Make a series, sure, tell an epic tale that spans however many installments you like… but when you end a novel, end the story that novel tells! It’s the same thing with pretty much any successful series, be it written or on the screen. They tell the story, with all its complications, and when the end comes… they end it! If they end on a cliffhanger, that’s one thing, but they don’t just suddenly stop in the middle and leave you hanging until you can get your hands on the next chapter.
It’s like having a feast: you are sated at the end of the meal, even if you are looking forward to desert, but not when you are interrupted in the middle of it. There’s leaving the audience hungry for more, and then there’s interrupting them while they’re eating, two very different things.
By the way, it is a very foolish person who gets between me and my food. 😉
Now knowing that it may be wiser to purchase all of the succeeding novels at the same time, I’m afraid the rest of Kingkiller Chronicle has been pushed down a few potential spots on my list. There are other novels I can buy, other series I can follow, which will leave me sated at their conclusion, so I won’t have to save up for the entire series all at once, will I?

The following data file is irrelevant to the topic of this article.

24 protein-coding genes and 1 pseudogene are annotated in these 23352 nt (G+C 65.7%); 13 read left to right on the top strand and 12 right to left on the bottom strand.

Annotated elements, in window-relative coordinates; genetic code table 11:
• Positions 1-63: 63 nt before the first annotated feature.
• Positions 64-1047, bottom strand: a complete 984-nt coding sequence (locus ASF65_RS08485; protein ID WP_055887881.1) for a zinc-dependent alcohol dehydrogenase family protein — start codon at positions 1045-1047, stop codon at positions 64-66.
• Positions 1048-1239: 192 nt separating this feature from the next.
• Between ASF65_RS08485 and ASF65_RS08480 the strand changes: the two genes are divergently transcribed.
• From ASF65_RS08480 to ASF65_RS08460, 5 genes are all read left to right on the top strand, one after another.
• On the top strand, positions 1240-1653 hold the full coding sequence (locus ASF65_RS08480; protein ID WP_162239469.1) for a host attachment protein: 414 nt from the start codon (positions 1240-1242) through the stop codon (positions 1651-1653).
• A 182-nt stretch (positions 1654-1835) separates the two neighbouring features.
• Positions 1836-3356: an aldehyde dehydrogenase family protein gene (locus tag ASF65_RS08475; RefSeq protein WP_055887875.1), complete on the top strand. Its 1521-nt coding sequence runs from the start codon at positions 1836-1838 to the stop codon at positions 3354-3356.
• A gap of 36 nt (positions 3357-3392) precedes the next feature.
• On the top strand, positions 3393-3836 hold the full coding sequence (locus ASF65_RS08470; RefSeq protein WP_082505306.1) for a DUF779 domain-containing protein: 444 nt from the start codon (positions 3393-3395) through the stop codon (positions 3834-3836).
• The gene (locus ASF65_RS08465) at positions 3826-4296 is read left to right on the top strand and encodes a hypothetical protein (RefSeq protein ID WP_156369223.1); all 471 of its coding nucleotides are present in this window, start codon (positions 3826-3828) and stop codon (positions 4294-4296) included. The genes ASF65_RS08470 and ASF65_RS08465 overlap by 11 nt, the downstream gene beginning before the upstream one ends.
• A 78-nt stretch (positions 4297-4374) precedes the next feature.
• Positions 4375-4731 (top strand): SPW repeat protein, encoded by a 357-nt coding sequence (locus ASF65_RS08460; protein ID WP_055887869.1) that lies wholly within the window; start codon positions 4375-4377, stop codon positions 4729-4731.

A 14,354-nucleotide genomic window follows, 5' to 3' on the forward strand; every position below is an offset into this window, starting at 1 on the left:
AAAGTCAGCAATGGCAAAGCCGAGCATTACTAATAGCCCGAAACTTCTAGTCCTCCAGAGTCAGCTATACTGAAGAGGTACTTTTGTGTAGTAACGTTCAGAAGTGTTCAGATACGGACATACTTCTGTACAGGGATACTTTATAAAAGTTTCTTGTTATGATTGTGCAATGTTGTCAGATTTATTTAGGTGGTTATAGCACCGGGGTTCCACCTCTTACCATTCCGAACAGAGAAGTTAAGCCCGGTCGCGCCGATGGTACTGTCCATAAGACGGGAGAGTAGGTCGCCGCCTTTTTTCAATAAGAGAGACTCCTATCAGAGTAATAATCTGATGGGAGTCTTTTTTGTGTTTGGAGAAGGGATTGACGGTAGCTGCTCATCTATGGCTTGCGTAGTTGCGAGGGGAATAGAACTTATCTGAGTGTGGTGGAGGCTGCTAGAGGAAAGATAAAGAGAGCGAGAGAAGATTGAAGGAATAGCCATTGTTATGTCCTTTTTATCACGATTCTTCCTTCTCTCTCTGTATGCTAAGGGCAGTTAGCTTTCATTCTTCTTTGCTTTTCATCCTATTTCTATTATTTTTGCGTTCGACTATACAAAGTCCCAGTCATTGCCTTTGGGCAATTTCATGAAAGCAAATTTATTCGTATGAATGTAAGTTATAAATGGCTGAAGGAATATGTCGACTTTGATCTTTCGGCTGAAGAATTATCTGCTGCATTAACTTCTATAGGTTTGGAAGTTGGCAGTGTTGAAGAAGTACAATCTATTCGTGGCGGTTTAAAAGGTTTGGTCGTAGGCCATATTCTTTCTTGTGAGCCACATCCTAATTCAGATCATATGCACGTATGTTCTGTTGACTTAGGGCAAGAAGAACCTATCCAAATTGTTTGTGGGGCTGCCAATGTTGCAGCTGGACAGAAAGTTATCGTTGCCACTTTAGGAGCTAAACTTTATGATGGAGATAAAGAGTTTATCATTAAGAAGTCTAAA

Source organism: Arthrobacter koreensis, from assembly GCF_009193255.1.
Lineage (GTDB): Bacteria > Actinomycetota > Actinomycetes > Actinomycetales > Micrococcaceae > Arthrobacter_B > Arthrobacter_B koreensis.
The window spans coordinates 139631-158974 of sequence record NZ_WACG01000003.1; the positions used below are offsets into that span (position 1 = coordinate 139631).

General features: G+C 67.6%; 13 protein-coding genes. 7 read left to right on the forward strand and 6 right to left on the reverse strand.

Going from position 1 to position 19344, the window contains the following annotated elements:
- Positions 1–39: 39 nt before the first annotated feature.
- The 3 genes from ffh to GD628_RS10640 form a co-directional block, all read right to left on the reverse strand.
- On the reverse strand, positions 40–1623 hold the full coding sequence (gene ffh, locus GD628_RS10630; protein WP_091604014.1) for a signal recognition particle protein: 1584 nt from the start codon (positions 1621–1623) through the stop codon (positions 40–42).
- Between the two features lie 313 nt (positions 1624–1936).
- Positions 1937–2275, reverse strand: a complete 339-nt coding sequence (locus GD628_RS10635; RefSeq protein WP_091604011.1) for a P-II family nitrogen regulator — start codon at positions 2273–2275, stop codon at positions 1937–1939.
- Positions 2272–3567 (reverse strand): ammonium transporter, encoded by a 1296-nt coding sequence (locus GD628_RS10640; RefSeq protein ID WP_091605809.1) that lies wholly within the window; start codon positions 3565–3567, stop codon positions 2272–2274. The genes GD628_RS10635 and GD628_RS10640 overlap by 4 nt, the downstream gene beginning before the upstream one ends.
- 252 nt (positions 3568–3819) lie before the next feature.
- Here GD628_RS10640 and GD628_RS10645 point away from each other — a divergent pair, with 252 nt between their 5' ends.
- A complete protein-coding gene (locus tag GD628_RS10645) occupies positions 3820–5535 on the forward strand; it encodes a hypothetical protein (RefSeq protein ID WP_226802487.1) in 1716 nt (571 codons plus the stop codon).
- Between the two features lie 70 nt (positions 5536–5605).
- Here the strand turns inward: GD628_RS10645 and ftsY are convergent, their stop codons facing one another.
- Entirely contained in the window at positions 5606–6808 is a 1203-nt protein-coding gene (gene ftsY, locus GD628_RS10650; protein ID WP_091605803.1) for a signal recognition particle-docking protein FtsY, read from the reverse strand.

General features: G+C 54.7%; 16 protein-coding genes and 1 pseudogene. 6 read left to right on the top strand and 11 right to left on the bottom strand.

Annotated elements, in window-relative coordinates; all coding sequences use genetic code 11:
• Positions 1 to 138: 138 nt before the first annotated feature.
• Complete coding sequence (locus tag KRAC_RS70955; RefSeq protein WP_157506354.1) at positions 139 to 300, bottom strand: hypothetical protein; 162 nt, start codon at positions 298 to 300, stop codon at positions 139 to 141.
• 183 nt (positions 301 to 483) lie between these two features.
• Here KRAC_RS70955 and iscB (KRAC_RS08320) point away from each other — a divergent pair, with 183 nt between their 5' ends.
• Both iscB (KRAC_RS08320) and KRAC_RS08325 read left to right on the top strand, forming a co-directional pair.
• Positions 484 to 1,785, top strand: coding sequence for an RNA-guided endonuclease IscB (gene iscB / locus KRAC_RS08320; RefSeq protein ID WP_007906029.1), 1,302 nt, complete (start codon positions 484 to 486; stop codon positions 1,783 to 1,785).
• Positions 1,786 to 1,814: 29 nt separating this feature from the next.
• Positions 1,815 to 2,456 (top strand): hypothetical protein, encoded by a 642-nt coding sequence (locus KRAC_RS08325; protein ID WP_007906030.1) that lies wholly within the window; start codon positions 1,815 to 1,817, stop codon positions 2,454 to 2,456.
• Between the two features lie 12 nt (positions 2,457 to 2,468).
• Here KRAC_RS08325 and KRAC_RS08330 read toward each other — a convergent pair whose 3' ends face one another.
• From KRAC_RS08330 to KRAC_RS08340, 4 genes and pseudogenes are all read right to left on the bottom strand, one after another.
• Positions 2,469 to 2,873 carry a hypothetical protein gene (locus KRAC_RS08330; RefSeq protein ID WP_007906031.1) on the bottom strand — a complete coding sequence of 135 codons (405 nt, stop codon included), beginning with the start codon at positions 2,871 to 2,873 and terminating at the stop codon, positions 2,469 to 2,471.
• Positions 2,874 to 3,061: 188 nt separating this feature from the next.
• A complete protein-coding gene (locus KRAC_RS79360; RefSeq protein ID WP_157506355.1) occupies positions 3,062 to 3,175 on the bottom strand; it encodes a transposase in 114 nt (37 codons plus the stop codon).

All that said, it would bother me much less if the story wasn’t so enjoyable. I mean, who’s angry when they’re interrupted from a diet of gruel, eh? No, it’s the better foods which leave us irritated when we are torn away from them. Thus it is with The Name of the Wind.
The characters are interesting, and nigh unto every one of them is useful to the story, even in minor roles. Everyone is important, which is something Kvothe has long known, and it’s what puts him at odds with the antagonists, especially his most long-running enemy, a selfish, spiteful crown prince named Ambrose. The nature of their relationship is simple: Ambrose likes to step on people, and Kvothe hates to be stepped on, so he makes it inconvenient in ways which embarrass Ambrose. Ambrose is despicable and conniving, and he just can’t handle having anything in the universe not revolve around him, so he does his utmost to destroy Kvothe, an effort which, nine times out of ten, backfires on him, a poetic ode to his futile efforts.
The most important person in Kvothe’s life, as he tells the story, is a girl named Denna. There are many pretty girls which he gets along quite well with, but he remains hopelessly ignorant about women anyway. So, naturally, he falls for the girl who is the envy of all the other girls, who has an endless parade of suitors, and she falls for him too. And, of course, they refuse to just admit it and be anything more than dear, best friends.